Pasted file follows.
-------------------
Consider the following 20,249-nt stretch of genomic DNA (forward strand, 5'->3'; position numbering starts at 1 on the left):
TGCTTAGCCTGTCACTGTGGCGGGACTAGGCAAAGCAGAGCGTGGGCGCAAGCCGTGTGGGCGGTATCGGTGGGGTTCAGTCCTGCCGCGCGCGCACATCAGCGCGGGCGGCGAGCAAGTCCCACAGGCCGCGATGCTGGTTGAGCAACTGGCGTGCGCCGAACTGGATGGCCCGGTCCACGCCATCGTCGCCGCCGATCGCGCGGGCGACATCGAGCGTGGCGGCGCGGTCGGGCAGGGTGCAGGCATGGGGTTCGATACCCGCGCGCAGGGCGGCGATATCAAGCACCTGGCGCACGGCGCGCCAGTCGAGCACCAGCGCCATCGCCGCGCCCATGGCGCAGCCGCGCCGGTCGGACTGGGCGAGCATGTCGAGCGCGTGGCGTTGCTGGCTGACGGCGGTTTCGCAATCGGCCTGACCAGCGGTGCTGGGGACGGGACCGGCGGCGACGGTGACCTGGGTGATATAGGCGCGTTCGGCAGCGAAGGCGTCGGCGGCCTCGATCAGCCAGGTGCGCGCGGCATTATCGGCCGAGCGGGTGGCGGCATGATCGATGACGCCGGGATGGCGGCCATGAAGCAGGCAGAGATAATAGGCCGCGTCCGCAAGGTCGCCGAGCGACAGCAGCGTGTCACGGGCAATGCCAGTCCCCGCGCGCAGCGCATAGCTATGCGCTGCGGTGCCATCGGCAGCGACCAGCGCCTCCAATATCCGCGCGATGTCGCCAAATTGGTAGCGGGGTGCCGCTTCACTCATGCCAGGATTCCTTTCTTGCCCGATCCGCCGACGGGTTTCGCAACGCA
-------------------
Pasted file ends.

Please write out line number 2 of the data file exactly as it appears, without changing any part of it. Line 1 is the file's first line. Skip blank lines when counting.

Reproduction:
TGCTTAGCCTGTCACTGTGGCGGGACTAGGCAAAGCAGAGCGTGGGCGCAAGCCGTGTGGGCGGTATCGGTGGGGTTCAGTCCTGCCGCGCGCGCACATCAGCGCGGGCGGCGAGCAAGTCCCACAGGCCGCGATGCTGGTTGAGCAACTGGCGTGCGCCGAACTGGATGGCCCGGTCCACGCCATCGTCGCCGCCGATCGCGCGGGCGACATCGAGCGTGGCGGCGCGGTCGGGCAGGGTGCAGGCATGGGGTTCGATACCCGCGCGCAGGGCGGCGATATCAAGCACCTGGCGCACGGCGCGCCAGTCGAGCACCAGCGCCATCGCCGCGCCCATGGCGCAGCCGCGCCGGTCGGACTGGGCGAGCATGTCGAGCGCGTGGCGTTGCTGGCTGACGGCGGTTTCGCAATCGGCCTGACCAGCGGTGCTGGGGACGGGACCGGCGGCGACGGTGACCTGGGTGATATAGGCGCGTTCGGCAGCGAAGGCGTCGGCGGCCTCGATCAGCCAGGTGCGCGCGGCATTATCGGCCGAGCGGGTGGCGGCATGATCGATGACGCCGGGATGGCGGCCATGAAGCAGGCAGAGATAATAGGCCGCGTCCGCAAGGTCGCCGAGCGACAGCAGCGTGTCACGGGCAATGCCAGTCCCCGCGCGCAGCGCATAGCTATGCGCTGCGGTGCCATCGGCAGCGACCAGCGCCTCCAATATCCGCGCGATGTCGCCAAATTGGTAGCGGGGTGCCGCTTCACTCATGCCAGGATTCCTTTCTTGCCCGATCCGCCGACGGGTTTCGCAACGCA